The morphology and nanostructure evolution during gasification was examined for a
coal-derived soot and, to permit comparisons to other research, two carbon black samples.
The investigation examined four different conversion extents at 1273 and 1473 K. The
primary particle diameter decreased significantly during the initial stage and then
changed slowly. The gasification behavior varied with the initial nanostructure and
treatment temperature. At 1273 K the consumption behavior followed a hybrid mode comprised
of shrinking core and homogeneous reaction models. However, at 1473 K, a previously
unobserved gasification behavior occurred with the soot forming concentric spheres.
Here the gasification progressed by initially forming micropores, followed by insufficient
permeation of oxidant with the subsequent consumption of the core, ultimately forming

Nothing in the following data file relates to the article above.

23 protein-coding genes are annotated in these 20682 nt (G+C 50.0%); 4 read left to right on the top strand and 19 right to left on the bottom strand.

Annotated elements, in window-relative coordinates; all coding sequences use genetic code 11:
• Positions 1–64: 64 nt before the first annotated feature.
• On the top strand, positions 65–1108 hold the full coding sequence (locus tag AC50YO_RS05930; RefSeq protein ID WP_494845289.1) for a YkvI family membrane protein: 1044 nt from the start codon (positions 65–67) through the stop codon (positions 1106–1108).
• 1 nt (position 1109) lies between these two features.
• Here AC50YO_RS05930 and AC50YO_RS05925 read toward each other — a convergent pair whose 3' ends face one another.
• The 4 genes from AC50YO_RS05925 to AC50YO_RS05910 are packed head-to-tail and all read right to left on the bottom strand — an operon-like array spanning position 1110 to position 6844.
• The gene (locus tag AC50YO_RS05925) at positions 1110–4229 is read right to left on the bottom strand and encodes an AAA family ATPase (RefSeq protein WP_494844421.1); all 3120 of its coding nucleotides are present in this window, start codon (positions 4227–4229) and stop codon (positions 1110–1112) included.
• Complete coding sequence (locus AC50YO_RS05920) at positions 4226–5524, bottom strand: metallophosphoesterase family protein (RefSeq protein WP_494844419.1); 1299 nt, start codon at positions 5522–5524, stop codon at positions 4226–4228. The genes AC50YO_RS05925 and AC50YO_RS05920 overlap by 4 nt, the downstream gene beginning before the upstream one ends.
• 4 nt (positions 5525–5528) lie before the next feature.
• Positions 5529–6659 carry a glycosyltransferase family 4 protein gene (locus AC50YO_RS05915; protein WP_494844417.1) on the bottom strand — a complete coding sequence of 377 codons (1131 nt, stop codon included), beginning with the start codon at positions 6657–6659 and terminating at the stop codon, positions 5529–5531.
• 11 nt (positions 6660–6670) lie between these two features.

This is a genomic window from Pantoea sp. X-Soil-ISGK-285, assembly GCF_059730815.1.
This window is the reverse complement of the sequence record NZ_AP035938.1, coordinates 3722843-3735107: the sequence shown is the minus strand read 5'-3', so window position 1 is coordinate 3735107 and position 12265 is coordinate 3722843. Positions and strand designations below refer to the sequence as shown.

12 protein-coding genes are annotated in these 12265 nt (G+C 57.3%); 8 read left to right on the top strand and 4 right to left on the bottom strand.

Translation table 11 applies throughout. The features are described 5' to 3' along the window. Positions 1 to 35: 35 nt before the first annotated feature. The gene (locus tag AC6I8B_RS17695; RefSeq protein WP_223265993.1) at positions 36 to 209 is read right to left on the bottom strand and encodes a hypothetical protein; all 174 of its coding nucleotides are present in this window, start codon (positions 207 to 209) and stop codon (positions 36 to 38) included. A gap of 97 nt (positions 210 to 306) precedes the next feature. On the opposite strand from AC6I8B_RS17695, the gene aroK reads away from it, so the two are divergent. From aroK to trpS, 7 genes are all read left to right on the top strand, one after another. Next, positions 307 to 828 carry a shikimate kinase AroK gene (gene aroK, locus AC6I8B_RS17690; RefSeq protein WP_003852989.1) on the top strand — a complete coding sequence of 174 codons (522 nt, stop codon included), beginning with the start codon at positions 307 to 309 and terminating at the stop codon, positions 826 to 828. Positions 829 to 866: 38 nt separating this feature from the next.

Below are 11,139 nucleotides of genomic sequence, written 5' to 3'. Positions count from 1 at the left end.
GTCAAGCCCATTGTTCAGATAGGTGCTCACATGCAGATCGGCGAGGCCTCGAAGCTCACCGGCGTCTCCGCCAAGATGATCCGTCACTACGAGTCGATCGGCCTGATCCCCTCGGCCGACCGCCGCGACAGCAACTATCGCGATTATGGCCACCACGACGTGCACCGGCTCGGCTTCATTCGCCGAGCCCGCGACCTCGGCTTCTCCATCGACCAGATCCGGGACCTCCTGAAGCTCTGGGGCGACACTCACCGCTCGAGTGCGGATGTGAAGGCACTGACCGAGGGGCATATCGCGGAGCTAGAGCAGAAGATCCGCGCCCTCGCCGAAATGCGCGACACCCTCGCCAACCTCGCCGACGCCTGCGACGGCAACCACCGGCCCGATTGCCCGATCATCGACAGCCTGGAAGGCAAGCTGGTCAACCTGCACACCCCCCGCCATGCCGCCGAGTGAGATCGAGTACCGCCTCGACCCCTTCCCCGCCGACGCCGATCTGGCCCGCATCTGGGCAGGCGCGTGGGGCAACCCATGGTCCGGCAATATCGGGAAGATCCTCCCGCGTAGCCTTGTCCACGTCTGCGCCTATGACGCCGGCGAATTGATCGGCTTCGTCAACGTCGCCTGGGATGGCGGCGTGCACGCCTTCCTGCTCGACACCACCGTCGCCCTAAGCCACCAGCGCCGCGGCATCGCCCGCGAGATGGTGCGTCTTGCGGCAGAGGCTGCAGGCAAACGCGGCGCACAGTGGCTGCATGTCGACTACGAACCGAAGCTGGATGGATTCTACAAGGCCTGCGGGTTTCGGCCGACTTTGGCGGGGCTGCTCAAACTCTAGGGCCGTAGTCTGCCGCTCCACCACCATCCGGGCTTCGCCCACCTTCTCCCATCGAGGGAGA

hollow particles. Raman spectra and X-ray diffraction patterns indicated there was
a transformation from initially ordered to less well-ordered structure. Partial gasification
induced disordering to different extents, accompanied by a slight maturing associated
with thermal annealing. The crystallites were preferentially consumed along the graphitic
edges for coal-derived soot. At the start of gasification, the density of the soot
increased but subsequently declined. Abundant micropores with multimodal distributions
were newly generated and continually developed during gasification.